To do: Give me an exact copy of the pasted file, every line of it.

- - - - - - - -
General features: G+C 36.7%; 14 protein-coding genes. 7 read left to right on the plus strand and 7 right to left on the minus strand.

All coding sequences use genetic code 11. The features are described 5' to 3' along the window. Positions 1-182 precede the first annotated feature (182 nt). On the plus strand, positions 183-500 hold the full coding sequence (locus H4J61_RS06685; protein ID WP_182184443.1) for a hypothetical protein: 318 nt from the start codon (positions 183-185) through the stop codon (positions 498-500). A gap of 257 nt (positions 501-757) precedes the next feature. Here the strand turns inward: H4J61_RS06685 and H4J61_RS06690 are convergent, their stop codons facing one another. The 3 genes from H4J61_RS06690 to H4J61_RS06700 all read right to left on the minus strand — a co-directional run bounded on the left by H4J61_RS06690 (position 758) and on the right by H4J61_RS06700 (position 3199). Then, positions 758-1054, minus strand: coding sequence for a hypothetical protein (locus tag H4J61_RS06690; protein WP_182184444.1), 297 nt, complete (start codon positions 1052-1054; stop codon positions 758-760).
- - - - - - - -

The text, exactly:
General features: G+C 36.7%; 14 protein-coding genes. 7 read left to right on the plus strand and 7 right to left on the minus strand.

All coding sequences use genetic code 11. The features are described 5' to 3' along the window. Positions 1-182 precede the first annotated feature (182 nt). On the plus strand, positions 183-500 hold the full coding sequence (locus H4J61_RS06685; protein ID WP_182184443.1) for a hypothetical protein: 318 nt from the start codon (positions 183-185) through the stop codon (positions 498-500). A gap of 257 nt (positions 501-757) precedes the next feature. Here the strand turns inward: H4J61_RS06685 and H4J61_RS06690 are convergent, their stop codons facing one another. The 3 genes from H4J61_RS06690 to H4J61_RS06700 all read right to left on the minus strand — a co-directional run bounded on the left by H4J61_RS06690 (position 758) and on the right by H4J61_RS06700 (position 3199). Then, positions 758-1054, minus strand: coding sequence for a hypothetical protein (locus tag H4J61_RS06690; protein WP_182184444.1), 297 nt, complete (start codon positions 1052-1054; stop codon positions 758-760).